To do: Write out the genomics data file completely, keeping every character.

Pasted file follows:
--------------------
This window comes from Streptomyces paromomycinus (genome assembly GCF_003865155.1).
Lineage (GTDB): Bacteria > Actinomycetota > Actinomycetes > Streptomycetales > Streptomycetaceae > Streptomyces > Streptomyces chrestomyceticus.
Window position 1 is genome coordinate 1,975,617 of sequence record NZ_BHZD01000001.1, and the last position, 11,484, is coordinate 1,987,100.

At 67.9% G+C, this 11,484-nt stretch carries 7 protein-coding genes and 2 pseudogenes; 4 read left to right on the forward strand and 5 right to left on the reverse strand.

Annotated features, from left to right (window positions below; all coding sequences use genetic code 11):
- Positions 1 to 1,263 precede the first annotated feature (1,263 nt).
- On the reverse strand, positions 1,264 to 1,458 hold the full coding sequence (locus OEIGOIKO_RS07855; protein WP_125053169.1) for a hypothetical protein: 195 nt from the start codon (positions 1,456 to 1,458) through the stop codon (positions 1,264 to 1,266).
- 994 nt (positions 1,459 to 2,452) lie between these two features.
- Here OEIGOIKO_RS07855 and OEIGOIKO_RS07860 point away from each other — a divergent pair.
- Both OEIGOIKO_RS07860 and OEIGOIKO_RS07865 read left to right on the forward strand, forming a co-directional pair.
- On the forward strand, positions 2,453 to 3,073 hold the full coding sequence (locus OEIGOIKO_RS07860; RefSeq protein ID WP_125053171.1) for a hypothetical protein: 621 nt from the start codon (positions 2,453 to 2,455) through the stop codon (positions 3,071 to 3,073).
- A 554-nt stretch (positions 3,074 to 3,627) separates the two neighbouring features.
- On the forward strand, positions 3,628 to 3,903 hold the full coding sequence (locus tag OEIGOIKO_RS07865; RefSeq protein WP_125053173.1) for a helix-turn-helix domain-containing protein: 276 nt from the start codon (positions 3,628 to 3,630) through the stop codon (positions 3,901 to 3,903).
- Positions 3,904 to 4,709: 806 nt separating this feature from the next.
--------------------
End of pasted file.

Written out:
This window comes from Streptomyces paromomycinus (genome assembly GCF_003865155.1).
Lineage (GTDB): Bacteria > Actinomycetota > Actinomycetes > Streptomycetales > Streptomycetaceae > Streptomyces > Streptomyces chrestomyceticus.
Window position 1 is genome coordinate 1,975,617 of sequence record NZ_BHZD01000001.1, and the last position, 11,484, is coordinate 1,987,100.

At 67.9% G+C, this 11,484-nt stretch carries 7 protein-coding genes and 2 pseudogenes; 4 read left to right on the forward strand and 5 right to left on the reverse strand.

Annotated features, from left to right (window positions below; all coding sequences use genetic code 11):
- Positions 1 to 1,263 precede the first annotated feature (1,263 nt).
- On the reverse strand, positions 1,264 to 1,458 hold the full coding sequence (locus OEIGOIKO_RS07855; protein WP_125053169.1) for a hypothetical protein: 195 nt from the start codon (positions 1,456 to 1,458) through the stop codon (positions 1,264 to 1,266).
- 994 nt (positions 1,459 to 2,452) lie between these two features.
- Here OEIGOIKO_RS07855 and OEIGOIKO_RS07860 point away from each other — a divergent pair.
- Both OEIGOIKO_RS07860 and OEIGOIKO_RS07865 read left to right on the forward strand, forming a co-directional pair.
- On the forward strand, positions 2,453 to 3,073 hold the full coding sequence (locus OEIGOIKO_RS07860; RefSeq protein ID WP_125053171.1) for a hypothetical protein: 621 nt from the start codon (positions 2,453 to 2,455) through the stop codon (positions 3,071 to 3,073).
- A 554-nt stretch (positions 3,074 to 3,627) separates the two neighbouring features.
- On the forward strand, positions 3,628 to 3,903 hold the full coding sequence (locus tag OEIGOIKO_RS07865; RefSeq protein WP_125053173.1) for a helix-turn-helix domain-containing protein: 276 nt from the start codon (positions 3,628 to 3,630) through the stop codon (positions 3,901 to 3,903).
- Positions 3,904 to 4,709: 806 nt separating this feature from the next.